The case for giving Mother Nature legal rights
Surya Deva says giving legal rights to the environment will compel people to respect its interests
Today, many people, businesses and other institutions in Hong Kong and elsewhere will turn off their non-essential lights at 8.30pm for Earth Hour.
From a humble beginning in Sydney in 2007, the Earth Hour movement has spread rapidly. Last year, some 7,000 cities and towns in 152 countries took part, a significant achievement in making communities aware of the importance of preserving the environment and mitigating climate change.
But is it enough? Most people will agree more needs to be done by the majority, urgently and continuously, to save the planet.
Environmental concerns are nothing new; they have merely become more pressing. The idea of sustainable development - "meeting the needs of the present without compromising the ability of future generations to meet their own needs" - has been around since the 1980s. But it has failed to tame the impact of developmental activities on the environment.
There are several major problems with the notion of sustainable development. The first relates to the conceptualisation of "needs" itself. Human needs, beyond the basic, are relative and contextual. Under the current model of development, people often see needs in terms of an infinitely upward cycle of consumerism.
Second, the notion does not really tell us how to strike a balance between development goals and the environment. So, all development projects end up being regarded as sustainable. In Hong Kong, environmental impact assessments are seemingly used to justify projects rather than roll them back when needed. For example, between April 1998 and February this year, only four out of 226 direct applications for an environmental permit were rejected, and only two of 446 requests for an environmental permit subsequent to the impact assessment were denied.
Third, sustainable development is anthropocentric, in that the environment ought to be protected for the benefit of present and future generations. This approach makes nature subsidiary to people. The absence of independent representatives to articulate the interests of future generations makes the situation worse.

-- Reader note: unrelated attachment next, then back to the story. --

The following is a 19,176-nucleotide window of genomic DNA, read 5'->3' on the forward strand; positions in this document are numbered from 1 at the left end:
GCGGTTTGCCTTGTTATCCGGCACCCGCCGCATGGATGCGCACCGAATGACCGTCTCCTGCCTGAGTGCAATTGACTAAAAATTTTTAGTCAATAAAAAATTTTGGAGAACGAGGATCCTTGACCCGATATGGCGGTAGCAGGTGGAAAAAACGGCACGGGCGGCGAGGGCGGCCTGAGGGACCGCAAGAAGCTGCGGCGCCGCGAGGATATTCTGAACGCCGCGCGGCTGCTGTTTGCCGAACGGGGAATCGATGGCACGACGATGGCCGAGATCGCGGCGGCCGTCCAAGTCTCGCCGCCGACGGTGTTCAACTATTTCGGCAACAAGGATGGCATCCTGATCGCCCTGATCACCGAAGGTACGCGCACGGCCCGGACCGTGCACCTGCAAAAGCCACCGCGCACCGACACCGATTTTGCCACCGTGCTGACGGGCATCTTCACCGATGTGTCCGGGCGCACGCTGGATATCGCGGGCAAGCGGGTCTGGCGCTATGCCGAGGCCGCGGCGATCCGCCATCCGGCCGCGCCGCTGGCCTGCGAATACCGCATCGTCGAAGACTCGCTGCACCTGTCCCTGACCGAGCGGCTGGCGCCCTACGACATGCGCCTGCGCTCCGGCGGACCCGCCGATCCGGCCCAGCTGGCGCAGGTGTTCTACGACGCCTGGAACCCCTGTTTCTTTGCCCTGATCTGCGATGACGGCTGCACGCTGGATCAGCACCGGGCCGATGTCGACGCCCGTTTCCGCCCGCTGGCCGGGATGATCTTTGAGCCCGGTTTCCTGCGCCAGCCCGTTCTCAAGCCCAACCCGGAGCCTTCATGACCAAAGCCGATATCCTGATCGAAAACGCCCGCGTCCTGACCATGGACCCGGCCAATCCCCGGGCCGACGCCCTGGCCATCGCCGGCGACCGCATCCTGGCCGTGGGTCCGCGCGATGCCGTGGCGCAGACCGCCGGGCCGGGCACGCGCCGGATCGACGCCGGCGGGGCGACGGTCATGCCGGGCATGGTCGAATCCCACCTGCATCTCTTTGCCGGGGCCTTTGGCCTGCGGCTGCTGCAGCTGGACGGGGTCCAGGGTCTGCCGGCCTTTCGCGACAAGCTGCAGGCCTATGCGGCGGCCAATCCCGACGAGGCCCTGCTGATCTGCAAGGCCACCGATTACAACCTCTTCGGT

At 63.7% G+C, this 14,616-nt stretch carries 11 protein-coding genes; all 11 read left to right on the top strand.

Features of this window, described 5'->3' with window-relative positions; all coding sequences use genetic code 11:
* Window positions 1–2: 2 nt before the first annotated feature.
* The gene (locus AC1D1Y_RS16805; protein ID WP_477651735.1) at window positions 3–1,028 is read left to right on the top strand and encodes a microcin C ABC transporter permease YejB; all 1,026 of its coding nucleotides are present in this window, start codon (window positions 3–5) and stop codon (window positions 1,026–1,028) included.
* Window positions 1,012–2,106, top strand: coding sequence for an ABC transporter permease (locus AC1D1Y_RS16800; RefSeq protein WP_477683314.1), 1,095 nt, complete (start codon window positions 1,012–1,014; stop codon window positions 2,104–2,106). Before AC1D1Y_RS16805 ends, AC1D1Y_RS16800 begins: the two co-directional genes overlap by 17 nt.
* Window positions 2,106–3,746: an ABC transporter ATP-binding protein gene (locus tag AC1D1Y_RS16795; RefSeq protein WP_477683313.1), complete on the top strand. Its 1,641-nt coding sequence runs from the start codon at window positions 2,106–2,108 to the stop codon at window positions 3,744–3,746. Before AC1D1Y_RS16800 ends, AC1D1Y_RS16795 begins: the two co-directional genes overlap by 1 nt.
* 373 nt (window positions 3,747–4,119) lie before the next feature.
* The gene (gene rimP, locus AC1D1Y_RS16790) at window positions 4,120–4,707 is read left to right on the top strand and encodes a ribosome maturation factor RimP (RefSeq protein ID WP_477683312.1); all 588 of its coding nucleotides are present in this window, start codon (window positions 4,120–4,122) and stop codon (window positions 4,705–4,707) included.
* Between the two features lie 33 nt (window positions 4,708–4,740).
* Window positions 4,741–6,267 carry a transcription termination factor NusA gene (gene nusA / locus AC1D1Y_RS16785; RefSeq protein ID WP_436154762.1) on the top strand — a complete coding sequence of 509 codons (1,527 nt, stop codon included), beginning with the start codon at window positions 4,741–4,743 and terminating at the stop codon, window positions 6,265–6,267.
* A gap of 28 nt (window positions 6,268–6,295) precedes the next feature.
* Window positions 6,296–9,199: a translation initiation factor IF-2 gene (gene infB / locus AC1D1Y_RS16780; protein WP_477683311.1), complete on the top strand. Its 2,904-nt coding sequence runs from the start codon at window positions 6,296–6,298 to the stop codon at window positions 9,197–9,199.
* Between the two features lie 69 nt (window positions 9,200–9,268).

We therefore need to explore a more robust framework to save the earth. One solution may be to consider Jan Laitos' idea in his recent book, The Right of Nonuse.
He argues that natural resources should be granted a legal right to be left alone, and protected for their own intrinsic value rather than for the benefit of humans. Conferring rights on nature would entail imposing a corresponding duty on humans to respect non-use interests of natural resources. While such a right would not be absolute, it must be considered and balanced with people's rights.
Bestowing nature with rights would not be unprecedented. The 2008 constitution of Ecuador states: "Nature … has the right to integral respect for its existence and for the maintenance and regeneration of its life cycles, structure, functions and evolutionary processes." More recently, New Zealand has granted the Whanganui River a separate legal identity, which should lead to the recognition of certain interests of the river in future.
What can Hong Kong and the mainland learn from all this?
Giving nature "rights" will mean humans are forced to become aware of their duty towards nature. For instance, if the guardians or trustees of nature feel that the Hong Kong airport's third runway will cause irreparable harm, decision-making bodies and courts might have to halt the project to protect the interests of affected dolphins or the ocean itself. Alternatively, if the project went ahead, beneficiaries of the runway would have to pay for its carbon footprint.
Reclamation and landfill projects would have to be justified in the same way. Similarly, if Beijing introduces a carbon tax to control pollution, the justification would not be merely in reducing hazards to human health but also for animals, rivers and forests.
Conferring rights on nature will also preclude the need to navigate through competing interests. For example, even though Hong Kong tops the world in terms of light pollution, some are likely to claim neon signs benefit them and the city. If companies or tourists want blazing lights at Victoria Harbour throughout the night, then they should pay for them.
The government should be aware of the power of incentives to prod rational people and organisations into protecting nature. Should it not make the city easier to walk or cycle around, and discourage car use, especially with such an efficient public transport system?
It should also offer economic incentives to use less energy and rely more on renewable energy sources. Yet it provides electricity subsidies in the budget, encouraging use.
Every hour should be an Earth Hour - not just for ourselves and future generations, but for the planet. If that sounds difficult, how about living sustainably for an hour every week? Small steps often evolve into confident strides.
Surya Deva, an associate professor of the School of Law of City University of Hong Kong, specialises in corporate social responsibility